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Motor industry: when innovation peaks at fastening bolts and nuts

A shop owner in Kisekka market selling bolts and nuts

A shop owner in Kisekka market selling bolts and nuts

In one of the dingy alleys of Nakasero at hitherto Kampala’s major hardware market area existed a very tiny shop that seemed to attract lots of customers.

The customers, largely contractors, would come with a piece of metal that they showed to the lady owner. The customers wanted the exact same part. Many times, the seller didn’t know where the part was. She was sure she had it but she didn’t know where to find it.

However, she knew how to find it. This meant emptying her sacks or baskets on the ground floor and start going through hundreds of pieces of metal to find the part. As more customers came over, she would task the buyer to carefully look for what he was looking for as she attended to another customer. It was tedious but her customers never complained. They knew the modus operandi and most importantly they were sure they would find what they were looking for.

The shop owner used to go to Dubai, Japan and such other places to source her wares. Most of them were old stuff, discarded from motor vehicles, towers, and machinery. Here, people would use her wares as replacement parts in vehicles and even factories, construction and fixing whatever needed fixing.

The materials she was selling aren’t unique at all. Simply, bolts and nuts. Yes, different sizes of bolts and nuts. As her business boomed and she became the reference point for bolts and nuts in Kampala, other people started similar shops in Shauri Yako and Kisekka markets. I don’t know whether her tiny shop still exists but there are many other shops today that sell bolts and nuts.

They are usually in high demand as replacement parts for vehicles and factories, construction and for fixing lots of things. The funny thing is that the last time I checked, there was no factory making bolts and nuts in Uganda. I was once directed to one in Namanve industrial area. The warehouse was well decorated with all sorts of bolts and nuts and other materials that form the fixture industry.

I realized the warehouse was a store and wholesale selling point. The owner was simply importing them from China and India. Though of course, my research may not have been thorough and was done several years ago. There could be guys making them today.

I have googled several times how bolts and nuts are made and saw several videos from India and China. There was nothing sophisticated about making a bolt or nut. Largely, it involved an iron bar that fed into a machine that sized it, created threads and the shape at the top. Nothing special to be honest.

This story came to mind over the weekend when Kiira Motors announced that it had made eight electric buses from its temporary premises at Luweero Industries in the precinct of the UPDF barracks in Nakasongola. Like every time Kiira Motors makes such an announcement, the story that trends on social media is whether the parts were made in Uganda or not followed by the argument that we cannot make things.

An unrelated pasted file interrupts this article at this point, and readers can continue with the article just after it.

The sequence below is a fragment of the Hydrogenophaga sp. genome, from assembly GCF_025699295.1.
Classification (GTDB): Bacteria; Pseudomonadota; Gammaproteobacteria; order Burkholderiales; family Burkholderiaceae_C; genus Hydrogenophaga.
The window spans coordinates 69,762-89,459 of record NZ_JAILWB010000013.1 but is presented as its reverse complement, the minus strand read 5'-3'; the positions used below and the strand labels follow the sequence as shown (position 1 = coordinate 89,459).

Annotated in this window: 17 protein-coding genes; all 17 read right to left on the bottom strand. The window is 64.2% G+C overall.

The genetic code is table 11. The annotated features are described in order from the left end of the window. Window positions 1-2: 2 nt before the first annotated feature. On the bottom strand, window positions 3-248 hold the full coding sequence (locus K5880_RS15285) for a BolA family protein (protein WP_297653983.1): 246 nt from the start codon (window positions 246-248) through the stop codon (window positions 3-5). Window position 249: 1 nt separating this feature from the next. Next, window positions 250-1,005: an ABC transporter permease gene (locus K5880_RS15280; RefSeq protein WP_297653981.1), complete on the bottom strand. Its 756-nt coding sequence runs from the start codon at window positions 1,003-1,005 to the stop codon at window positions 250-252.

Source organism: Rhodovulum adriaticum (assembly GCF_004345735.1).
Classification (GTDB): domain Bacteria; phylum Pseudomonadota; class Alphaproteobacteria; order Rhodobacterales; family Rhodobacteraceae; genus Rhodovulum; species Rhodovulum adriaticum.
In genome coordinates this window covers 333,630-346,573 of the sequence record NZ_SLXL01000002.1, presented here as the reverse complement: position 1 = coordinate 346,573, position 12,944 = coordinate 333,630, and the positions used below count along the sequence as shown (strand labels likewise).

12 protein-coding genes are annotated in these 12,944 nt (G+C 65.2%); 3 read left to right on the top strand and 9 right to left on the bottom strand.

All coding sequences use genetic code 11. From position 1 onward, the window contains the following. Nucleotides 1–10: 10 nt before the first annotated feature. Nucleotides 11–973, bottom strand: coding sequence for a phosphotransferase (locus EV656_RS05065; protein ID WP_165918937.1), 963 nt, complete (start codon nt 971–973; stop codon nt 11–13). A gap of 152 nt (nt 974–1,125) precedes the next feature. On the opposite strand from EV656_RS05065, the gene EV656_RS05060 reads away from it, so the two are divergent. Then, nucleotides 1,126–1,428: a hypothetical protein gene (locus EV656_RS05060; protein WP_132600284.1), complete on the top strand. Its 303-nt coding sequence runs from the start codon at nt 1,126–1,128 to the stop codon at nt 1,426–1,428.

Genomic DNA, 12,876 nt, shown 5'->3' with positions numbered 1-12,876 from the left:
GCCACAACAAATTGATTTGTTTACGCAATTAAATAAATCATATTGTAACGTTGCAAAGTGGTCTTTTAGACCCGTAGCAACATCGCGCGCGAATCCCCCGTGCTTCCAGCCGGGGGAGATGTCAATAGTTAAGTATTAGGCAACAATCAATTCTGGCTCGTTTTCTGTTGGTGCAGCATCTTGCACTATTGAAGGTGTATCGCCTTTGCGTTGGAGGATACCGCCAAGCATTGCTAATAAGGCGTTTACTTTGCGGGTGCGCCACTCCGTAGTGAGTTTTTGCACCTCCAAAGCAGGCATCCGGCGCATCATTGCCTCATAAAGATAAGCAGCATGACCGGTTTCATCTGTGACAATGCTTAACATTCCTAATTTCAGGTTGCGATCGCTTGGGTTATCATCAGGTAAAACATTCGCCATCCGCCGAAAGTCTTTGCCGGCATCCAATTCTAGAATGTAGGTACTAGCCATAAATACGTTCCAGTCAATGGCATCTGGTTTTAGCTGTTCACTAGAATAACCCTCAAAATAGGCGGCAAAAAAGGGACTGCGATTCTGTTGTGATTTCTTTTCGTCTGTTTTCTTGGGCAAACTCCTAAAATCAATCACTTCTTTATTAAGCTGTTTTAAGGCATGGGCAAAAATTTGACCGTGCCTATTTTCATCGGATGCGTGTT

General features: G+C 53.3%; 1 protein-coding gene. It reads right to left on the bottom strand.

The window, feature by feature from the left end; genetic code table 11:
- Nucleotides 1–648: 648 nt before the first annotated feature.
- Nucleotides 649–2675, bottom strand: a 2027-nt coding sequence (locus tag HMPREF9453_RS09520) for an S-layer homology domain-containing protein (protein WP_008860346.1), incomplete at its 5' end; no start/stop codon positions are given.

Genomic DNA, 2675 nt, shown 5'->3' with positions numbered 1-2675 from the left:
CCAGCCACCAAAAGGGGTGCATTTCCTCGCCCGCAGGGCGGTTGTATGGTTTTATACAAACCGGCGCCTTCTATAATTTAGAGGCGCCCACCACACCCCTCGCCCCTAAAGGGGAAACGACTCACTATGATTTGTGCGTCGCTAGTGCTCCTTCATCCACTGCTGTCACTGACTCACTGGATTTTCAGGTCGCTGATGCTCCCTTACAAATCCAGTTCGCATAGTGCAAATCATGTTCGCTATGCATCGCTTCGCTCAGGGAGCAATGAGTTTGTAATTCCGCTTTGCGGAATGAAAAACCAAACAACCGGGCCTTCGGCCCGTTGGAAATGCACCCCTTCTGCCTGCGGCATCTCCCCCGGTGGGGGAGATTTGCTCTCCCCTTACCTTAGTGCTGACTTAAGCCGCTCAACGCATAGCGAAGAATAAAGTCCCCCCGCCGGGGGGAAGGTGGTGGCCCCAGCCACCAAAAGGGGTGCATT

But nobody manufactures a car in its entirety. It is small parts made by so many players that are put together to make a car. Same way a 5-star hotel makes a buffet. They get ingredients for the buffet from several suppliers who also get them from several farmers. It is called a value chain.

Anyway, most motor vehicles have more than 30,000 parts. Buses, sometimes have as many as 70,000 parts. Many of them have to be fixed together using bolts and nuts. If our argument is that we can’t make a car, why then can’t we at least make bolts and nuts?

It isn’t just bolts and nuts that we can make. There are many things that we can make on a vehicle that don’t require significant investment. Individuals asking what are we making on a vehicle can easily invest some little money in such areas — same amount they invest in a plot of land that remains idle and bringing no income in places like Kira (no pun intended).

The beauty of car parts is that the majority can be used in other sectors. For example, we can make car seats but if you can make car seats, you can also make seats for technical benches at stadiums (Hoima stadium is coming up), dental clinic chairs, waiting room/reception chairs and basically any upholstering. We already have an industry here in Kisenyi where taxi seats are made. We simply need to deploy slightly better technologies.

Fiber parts like face and rear. If you can make translucent sheets used for roofing shades and pergolas, you can make car fenders and bumpers. Brackets are used a lot to attach a range of car systems. All one needs is a bender and cutter to turn iron bars into such parts.

Anyone making stainless steel balconies can make bus hand holds and cabin rails. Internal aluminum moldings should not be so difficult either.

Cars are very sophisticated as a finished unit but many parts that make a car are not that sophisticated to make. And like I said earlier, most of these parts can be used in all sorts of industries and sectors. Instead of spending our bandwidth on the argument that we cannot make anything, what about, as small businesses, we started with those basic parts like bolts and nuts?


The writer is a communication and visibility consultant.


0 #1 Mbujje Joel Webster 2024-06-16 06:42
This is a very well written piece and encouraging to the local investor.

It would make sense with some guarantees.
a) If it’s cheaper to import and assemble do we manufacture for pride, for instance Germany moved its ship manufacturing to South Korea because it was cheaper to have it done there.

b) There are steel alloys that are used for bolts that no country readily exports. You may end up with a scenario of bolts failing.
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